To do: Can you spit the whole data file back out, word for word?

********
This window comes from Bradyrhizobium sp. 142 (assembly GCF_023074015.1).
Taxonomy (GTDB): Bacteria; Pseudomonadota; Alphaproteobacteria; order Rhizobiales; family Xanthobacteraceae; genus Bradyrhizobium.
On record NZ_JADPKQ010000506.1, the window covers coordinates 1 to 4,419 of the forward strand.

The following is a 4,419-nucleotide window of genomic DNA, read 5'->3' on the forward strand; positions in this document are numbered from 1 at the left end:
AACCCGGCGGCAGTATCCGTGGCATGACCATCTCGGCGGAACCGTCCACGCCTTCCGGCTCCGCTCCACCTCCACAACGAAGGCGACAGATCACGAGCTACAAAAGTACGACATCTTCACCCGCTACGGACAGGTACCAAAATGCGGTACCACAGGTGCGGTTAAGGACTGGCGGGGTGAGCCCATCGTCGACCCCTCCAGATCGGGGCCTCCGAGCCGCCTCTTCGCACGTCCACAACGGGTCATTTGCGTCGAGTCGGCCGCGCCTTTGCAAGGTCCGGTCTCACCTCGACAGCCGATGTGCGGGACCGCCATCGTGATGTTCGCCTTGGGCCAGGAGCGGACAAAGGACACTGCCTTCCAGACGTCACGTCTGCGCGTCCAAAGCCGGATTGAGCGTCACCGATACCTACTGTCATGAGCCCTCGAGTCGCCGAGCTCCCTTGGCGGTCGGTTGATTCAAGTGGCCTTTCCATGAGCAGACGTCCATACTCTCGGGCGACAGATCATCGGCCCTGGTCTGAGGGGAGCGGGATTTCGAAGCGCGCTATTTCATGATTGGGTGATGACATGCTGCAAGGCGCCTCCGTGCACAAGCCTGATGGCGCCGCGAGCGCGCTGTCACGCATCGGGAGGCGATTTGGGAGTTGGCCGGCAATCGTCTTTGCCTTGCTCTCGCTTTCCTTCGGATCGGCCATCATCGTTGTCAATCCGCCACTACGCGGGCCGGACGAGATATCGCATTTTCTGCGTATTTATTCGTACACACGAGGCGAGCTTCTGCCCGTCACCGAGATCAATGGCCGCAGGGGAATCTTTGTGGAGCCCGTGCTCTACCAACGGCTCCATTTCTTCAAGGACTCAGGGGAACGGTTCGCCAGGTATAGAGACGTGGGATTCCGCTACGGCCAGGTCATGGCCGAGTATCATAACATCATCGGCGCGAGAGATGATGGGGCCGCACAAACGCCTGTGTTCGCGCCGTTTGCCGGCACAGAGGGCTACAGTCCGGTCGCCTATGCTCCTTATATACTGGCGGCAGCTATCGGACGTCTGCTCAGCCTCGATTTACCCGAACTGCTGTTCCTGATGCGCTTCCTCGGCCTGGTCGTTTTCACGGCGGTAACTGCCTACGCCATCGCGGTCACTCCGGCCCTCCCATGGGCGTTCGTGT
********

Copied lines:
This window comes from Bradyrhizobium sp. 142 (assembly GCF_023074015.1).
Taxonomy (GTDB): Bacteria; Pseudomonadota; Alphaproteobacteria; order Rhizobiales; family Xanthobacteraceae; genus Bradyrhizobium.
On record NZ_JADPKQ010000506.1, the window covers coordinates 1 to 4,419 of the forward strand.

The following is a 4,419-nucleotide window of genomic DNA, read 5'->3' on the forward strand; positions in this document are numbered from 1 at the left end:
AACCCGGCGGCAGTATCCGTGGCATGACCATCTCGGCGGAACCGTCCACGCCTTCCGGCTCCGCTCCACCTCCACAACGAAGGCGACAGATCACGAGCTACAAAAGTACGACATCTTCACCCGCTACGGACAGGTACCAAAATGCGGTACCACAGGTGCGGTTAAGGACTGGCGGGGTGAGCCCATCGTCGACCCCTCCAGATCGGGGCCTCCGAGCCGCCTCTTCGCACGTCCACAACGGGTCATTTGCGTCGAGTCGGCCGCGCCTTTGCAAGGTCCGGTCTCACCTCGACAGCCGATGTGCGGGACCGCCATCGTGATGTTCGCCTTGGGCCAGGAGCGGACAAAGGACACTGCCTTCCAGACGTCACGTCTGCGCGTCCAAAGCCGGATTGAGCGTCACCGATACCTACTGTCATGAGCCCTCGAGTCGCCGAGCTCCCTTGGCGGTCGGTTGATTCAAGTGGCCTTTCCATGAGCAGACGTCCATACTCTCGGGCGACAGATCATCGGCCCTGGTCTGAGGGGAGCGGGATTTCGAAGCGCGCTATTTCATGATTGGGTGATGACATGCTGCAAGGCGCCTCCGTGCACAAGCCTGATGGCGCCGCGAGCGCGCTGTCACGCATCGGGAGGCGATTTGGGAGTTGGCCGGCAATCGTCTTTGCCTTGCTCTCGCTTTCCTTCGGATCGGCCATCATCGTTGTCAATCCGCCACTACGCGGGCCGGACGAGATATCGCATTTTCTGCGTATTTATTCGTACACACGAGGCGAGCTTCTGCCCGTCACCGAGATCAATGGCCGCAGGGGAATCTTTGTGGAGCCCGTGCTCTACCAACGGCTCCATTTCTTCAAGGACTCAGGGGAACGGTTCGCCAGGTATAGAGACGTGGGATTCCGCTACGGCCAGGTCATGGCCGAGTATCATAACATCATCGGCGCGAGAGATGATGGGGCCGCACAAACGCCTGTGTTCGCGCCGTTTGCCGGCACAGAGGGCTACAGTCCGGTCGCCTATGCTCCTTATATACTGGCGGCAGCTATCGGACGTCTGCTCAGCCTCGATTTACCCGAACTGCTGTTCCTGATGCGCTTCCTCGGCCTGGTCGTTTTCACGGCGGTAACTGCCTACGCCATCGCGGTCACTCCGGCCCTCCCATGGGCGTTCGTGT